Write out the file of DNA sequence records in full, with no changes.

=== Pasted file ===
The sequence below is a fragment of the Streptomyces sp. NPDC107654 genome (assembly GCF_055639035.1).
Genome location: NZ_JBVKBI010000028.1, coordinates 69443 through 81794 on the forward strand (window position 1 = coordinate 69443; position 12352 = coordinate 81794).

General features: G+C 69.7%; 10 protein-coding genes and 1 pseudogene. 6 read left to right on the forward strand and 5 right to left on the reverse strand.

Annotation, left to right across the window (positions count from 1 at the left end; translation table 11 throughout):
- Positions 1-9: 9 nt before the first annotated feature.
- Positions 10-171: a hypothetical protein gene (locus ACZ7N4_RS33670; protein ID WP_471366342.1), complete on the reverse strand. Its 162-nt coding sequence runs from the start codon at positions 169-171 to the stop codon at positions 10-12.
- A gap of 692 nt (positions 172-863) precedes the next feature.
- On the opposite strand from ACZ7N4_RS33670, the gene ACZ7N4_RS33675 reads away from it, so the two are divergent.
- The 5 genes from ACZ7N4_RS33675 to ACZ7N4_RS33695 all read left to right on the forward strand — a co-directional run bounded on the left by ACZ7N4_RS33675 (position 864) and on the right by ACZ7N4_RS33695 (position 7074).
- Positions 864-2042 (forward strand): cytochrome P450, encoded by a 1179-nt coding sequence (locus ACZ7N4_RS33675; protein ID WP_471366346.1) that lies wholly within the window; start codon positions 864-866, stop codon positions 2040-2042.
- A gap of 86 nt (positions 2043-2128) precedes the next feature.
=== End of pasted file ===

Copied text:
The sequence below is a fragment of the Streptomyces sp. NPDC107654 genome (assembly GCF_055639035.1).
Genome location: NZ_JBVKBI010000028.1, coordinates 69443 through 81794 on the forward strand (window position 1 = coordinate 69443; position 12352 = coordinate 81794).

General features: G+C 69.7%; 10 protein-coding genes and 1 pseudogene. 6 read left to right on the forward strand and 5 right to left on the reverse strand.

Annotation, left to right across the window (positions count from 1 at the left end; translation table 11 throughout):
- Positions 1-9: 9 nt before the first annotated feature.
- Positions 10-171: a hypothetical protein gene (locus ACZ7N4_RS33670; protein ID WP_471366342.1), complete on the reverse strand. Its 162-nt coding sequence runs from the start codon at positions 169-171 to the stop codon at positions 10-12.
- A gap of 692 nt (positions 172-863) precedes the next feature.
- On the opposite strand from ACZ7N4_RS33670, the gene ACZ7N4_RS33675 reads away from it, so the two are divergent.
- The 5 genes from ACZ7N4_RS33675 to ACZ7N4_RS33695 all read left to right on the forward strand — a co-directional run bounded on the left by ACZ7N4_RS33675 (position 864) and on the right by ACZ7N4_RS33695 (position 7074).
- Positions 864-2042 (forward strand): cytochrome P450, encoded by a 1179-nt coding sequence (locus ACZ7N4_RS33675; protein ID WP_471366346.1) that lies wholly within the window; start codon positions 864-866, stop codon positions 2040-2042.
- A gap of 86 nt (positions 2043-2128) precedes the next feature.